Fiona: If your book was made into a film, who would you like to play the lead?

Linda is sensitive and loves to read. She is a good and loyal friend. KatharineMcPhee, Natalie Portman or Emily Blunt would be great leading women.

Fiona: Any advice for other writers?

Have all your social media, blogs, descriptions, and everything else in place before you release your book. Announce the arrival of your book in advance to raise readers’ expectations before the big event.

Fiona: Anything specific you want to tell your readers?

The most important thing I want for you is to enjoy my story and let it take you away from the mundane to a world of adventure and where the impossible becomes possible.

Fiona: What book are you reading now?

I just finished Lisa Unger’s book, Crazy Love You. It’s a psychological thriller like Gone Girl. I expected more from Gone Girl after all the hype. Crazy Love You also delivers a story that is slow and predictable.

Fiona: Do you remember the first book you read?

My first grown-up book was the Murder of Roger Ackroyd by Agatha Christie. My brother was an avid reader, and I read what he did.

Fiona: What makes you laugh/cry?

The TV show, Mom, makes me laugh. If anything happens to an animal in a movie, on TV, or on social media, I’m a crying mess.

Fiona: Is there one person, past or present, you would love to meet? Why?

I would love to meet Angela Lansbury. Need I say more?

Fiona: Do you have any hobbies?

Shopping and swimming in that order.

Fiona: What TV shows/films do you enjoy watching?

I enjoy Supernatural, The Originals, Deception, Riverdale, Mom, and Timeless.

Fiona: Favorite foods, colors,  music?

Pizza. Purple. Soft music.

Fiona: Imagine a future where you no longer write. What would you do?

I can’t imagine that. How much shopping and swimming can I do?

Fiona: You only have 24 hours to live how would you spend that time?

Travelling as much of the world as I can.

Fiona: What do you want written on your head stone?

She tried her best. I just made this up.

Fiona: Do you have a blog or website readers can visit for updates, events and special offers?

Website   https://susanneleist.com

Blog https://susanneleist.wordpress.com

Amazon authors page https://www.amazon.com/Susanne-Leist/e/B00F253FE6/ref=sr_tc_2_0?qid=1525078784&sr=1-2-ent

 

authorsinterviews

Hello and welcome to my blog, Author Interviews. My name is Fiona Mcvie.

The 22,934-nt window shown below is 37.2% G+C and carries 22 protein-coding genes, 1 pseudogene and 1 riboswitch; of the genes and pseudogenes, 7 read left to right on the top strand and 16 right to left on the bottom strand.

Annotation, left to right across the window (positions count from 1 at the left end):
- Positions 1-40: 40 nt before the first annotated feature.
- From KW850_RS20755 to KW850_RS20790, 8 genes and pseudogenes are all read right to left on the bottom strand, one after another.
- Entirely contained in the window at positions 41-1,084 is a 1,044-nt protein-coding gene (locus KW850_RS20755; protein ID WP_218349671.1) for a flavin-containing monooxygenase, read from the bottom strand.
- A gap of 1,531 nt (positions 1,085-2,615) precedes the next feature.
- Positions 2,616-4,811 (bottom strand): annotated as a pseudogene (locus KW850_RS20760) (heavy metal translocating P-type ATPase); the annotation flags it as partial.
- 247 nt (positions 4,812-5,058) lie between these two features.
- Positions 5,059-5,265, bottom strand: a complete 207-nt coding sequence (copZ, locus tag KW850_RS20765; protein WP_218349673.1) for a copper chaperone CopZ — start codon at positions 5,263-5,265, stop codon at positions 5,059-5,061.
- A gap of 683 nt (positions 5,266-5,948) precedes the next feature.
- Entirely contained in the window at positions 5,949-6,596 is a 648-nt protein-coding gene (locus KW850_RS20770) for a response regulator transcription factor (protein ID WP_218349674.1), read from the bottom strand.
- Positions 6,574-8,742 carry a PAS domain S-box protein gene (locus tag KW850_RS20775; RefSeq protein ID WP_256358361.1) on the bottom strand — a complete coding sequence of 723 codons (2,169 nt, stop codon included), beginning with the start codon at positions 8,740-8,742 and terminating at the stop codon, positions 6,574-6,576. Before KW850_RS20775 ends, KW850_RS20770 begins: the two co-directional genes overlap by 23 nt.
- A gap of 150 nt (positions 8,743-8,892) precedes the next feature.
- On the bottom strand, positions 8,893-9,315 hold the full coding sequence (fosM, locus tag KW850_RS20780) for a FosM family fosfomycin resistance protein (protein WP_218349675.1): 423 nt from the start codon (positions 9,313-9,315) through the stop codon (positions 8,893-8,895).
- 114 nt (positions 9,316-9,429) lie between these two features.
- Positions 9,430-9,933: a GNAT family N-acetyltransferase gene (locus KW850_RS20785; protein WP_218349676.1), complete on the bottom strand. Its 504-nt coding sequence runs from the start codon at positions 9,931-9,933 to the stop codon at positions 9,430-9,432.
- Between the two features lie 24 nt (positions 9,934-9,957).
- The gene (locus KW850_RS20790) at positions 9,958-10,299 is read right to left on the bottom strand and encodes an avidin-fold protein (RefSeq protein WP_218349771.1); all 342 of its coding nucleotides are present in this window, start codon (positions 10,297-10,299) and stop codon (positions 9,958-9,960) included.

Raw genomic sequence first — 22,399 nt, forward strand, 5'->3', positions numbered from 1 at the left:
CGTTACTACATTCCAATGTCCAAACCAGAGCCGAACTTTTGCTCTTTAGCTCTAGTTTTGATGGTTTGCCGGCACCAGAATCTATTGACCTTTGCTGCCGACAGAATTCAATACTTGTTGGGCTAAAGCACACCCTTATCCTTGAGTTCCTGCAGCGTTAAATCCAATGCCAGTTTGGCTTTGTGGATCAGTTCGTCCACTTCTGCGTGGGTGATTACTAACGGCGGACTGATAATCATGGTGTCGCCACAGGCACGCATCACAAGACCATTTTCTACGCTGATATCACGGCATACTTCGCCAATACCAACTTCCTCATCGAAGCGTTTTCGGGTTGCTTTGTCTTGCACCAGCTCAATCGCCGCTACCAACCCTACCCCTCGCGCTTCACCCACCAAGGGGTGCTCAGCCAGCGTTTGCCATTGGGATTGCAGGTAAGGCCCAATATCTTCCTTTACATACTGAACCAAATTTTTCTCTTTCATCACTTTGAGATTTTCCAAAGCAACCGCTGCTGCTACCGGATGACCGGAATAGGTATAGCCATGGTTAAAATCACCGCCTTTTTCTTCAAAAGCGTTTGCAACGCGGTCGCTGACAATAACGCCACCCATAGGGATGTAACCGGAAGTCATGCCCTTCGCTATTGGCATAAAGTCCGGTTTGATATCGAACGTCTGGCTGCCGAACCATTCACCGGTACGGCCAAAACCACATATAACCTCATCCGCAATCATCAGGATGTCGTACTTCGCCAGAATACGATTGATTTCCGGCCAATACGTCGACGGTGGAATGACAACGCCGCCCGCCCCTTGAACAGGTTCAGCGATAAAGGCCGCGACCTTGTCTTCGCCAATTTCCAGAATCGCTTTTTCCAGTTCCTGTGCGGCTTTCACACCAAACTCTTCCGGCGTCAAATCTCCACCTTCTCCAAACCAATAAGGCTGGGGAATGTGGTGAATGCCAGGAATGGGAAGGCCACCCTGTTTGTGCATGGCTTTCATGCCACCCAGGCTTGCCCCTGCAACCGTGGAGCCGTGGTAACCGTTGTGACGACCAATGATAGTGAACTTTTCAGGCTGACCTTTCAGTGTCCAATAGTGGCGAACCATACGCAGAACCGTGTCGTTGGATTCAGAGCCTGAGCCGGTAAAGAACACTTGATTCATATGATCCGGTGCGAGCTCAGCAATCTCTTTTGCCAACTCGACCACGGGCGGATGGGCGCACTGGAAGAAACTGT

Let’s get you introduced to everyone, shall we? Tell us your name. What is your age?

Hello. My name is Susanne Leist. Do I have to give my age? Okay, I’m 59 years old.

Fiona: Where are you from?

I’m from Sheepshead Bay, Brooklyn.

Fiona: A little about your self (ie,  your education, family life, etc.).

I have an M.B.A. in Finance. I worked as a financial analyst in the commodities markets and then as a budget analyst. Later in life, I turned to writing. I have two daughters, both married. I live on Long Island with my husband, Maltese dog, and dwarf bunny (who belongs to my younger daughter. Poor Thumper.)

Fiona: Tell us your latest news.

I’ve recently completed book two of The Dead Game series. The first book resolved the murder mystery, but…

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WE OPEN AT SUNSET

1 we open at sunset

“we open at sunset.”

 

Why open at sunset?

Why wait until your flowers are dried out 

from being in the sun all day?

Is the store an after work hobby?

In my mind’s eye, I can see the owner.

The sun is low in the deepening blue sky.

The young man pedals quickly on his bicycle

and parks below the red and white striped awning.

The dark-haired man rushes to his plants 

who lie before him wilting.

He grabs them and brings them inside.

I cross the street and peek into the window.

The man tends to the leaves with a fine mister,

then soaks their dirt with a yellow watering can.

He lines them up on the table beneath the window,

rearranging them by size from smallest to tallest.

Before my shocked eyes, the plants stand straighter.

The leaves spread out to hold each other’s hands.

The man steps back with a happy expression on his face.

Our eyes meet through the glass.

He holds my gaze before turning away.

He’s seen me.

His eyes seek mine.

I hold my breath.

A slow smile wings across his face,

dimpling his plump cheeks.

His hand waves for me to enter.

I pull open the glass door as the bell chimes.

The fragrant scent of flowers wafts to my nose

from the shelves of plants around the small room.

I stand beside the tall and handsome man.

Together we watch the plants as they stretch their stems

to the sun streaming through the window.

I whisper, “Why did you wait a whole day to water them?”

He faces me. “That is the way.”

I scrunch my nose as I glance up. “What way?”

He smiles, and his dimples reappear. “The way of the prior owner who told

me to water them only at sunset, and that I should never forget.”

I shrugged. “What would happen if you forgot?”

His stare takes on a faraway look. “These are special plants that must be